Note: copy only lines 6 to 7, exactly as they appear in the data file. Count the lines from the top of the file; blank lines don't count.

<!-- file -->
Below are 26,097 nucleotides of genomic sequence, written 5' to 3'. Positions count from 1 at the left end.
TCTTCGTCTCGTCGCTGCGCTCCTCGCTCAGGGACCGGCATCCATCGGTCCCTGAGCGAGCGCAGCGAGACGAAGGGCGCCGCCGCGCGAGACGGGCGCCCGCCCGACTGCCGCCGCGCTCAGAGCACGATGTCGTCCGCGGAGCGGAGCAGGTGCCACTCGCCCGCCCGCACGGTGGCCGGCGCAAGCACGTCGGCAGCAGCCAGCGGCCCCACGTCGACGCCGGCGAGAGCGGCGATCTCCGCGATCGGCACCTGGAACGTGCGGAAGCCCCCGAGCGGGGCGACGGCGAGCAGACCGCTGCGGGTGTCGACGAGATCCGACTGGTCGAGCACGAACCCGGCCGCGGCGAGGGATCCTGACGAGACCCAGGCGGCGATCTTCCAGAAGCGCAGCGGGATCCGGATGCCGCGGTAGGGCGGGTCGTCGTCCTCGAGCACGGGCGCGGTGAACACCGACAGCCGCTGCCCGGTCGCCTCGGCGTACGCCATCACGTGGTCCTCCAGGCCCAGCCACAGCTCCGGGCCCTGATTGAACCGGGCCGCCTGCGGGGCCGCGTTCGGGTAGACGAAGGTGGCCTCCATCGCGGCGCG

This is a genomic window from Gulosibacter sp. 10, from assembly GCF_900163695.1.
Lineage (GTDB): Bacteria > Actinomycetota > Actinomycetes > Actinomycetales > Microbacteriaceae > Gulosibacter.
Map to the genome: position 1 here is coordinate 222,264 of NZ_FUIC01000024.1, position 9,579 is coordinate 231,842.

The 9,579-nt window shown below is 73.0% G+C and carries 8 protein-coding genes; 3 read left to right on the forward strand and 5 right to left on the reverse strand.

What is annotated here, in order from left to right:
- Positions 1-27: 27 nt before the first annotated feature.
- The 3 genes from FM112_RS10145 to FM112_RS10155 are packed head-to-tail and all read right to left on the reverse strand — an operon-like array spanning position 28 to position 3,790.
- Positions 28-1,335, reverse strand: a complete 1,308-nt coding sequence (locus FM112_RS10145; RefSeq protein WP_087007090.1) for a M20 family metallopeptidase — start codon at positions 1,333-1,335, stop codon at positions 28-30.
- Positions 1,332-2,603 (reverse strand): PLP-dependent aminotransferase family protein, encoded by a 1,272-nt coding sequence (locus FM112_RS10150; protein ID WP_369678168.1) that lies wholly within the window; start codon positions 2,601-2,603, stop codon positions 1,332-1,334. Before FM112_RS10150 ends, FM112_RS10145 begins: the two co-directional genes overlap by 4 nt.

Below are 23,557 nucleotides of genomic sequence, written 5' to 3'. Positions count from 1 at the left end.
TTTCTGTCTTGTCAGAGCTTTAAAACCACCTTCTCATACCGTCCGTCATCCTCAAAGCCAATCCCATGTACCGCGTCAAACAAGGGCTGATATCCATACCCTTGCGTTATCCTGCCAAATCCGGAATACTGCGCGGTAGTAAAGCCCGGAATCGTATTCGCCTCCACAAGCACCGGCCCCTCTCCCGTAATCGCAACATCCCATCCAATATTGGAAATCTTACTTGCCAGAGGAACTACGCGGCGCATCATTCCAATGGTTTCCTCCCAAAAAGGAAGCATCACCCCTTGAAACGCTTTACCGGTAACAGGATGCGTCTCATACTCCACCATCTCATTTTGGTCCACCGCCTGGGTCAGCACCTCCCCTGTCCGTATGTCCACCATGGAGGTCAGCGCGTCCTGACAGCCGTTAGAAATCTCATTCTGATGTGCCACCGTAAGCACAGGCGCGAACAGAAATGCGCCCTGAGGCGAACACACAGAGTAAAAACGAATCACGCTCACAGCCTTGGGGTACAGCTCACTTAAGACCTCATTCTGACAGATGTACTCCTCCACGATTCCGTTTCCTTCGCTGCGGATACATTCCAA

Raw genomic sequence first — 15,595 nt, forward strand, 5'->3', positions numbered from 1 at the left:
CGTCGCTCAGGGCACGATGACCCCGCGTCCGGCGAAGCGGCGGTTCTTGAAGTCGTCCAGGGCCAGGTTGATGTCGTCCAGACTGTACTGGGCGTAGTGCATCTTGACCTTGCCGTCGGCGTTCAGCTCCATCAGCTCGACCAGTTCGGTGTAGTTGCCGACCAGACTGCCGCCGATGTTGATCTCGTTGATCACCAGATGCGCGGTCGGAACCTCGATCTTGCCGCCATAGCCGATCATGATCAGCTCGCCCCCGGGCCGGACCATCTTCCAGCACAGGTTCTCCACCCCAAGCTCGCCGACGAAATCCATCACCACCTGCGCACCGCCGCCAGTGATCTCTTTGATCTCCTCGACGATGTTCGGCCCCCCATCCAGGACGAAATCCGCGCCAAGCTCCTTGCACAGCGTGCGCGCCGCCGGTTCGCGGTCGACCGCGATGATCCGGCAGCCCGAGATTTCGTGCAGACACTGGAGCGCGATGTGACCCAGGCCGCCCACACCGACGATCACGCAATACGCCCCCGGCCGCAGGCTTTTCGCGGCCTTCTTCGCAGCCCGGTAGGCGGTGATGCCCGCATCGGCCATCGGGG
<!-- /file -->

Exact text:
The 9,579-nt window shown below is 73.0% G+C and carries 8 protein-coding genes; 3 read left to right on the forward strand and 5 right to left on the reverse strand.

What is annotated here, in order from left to right: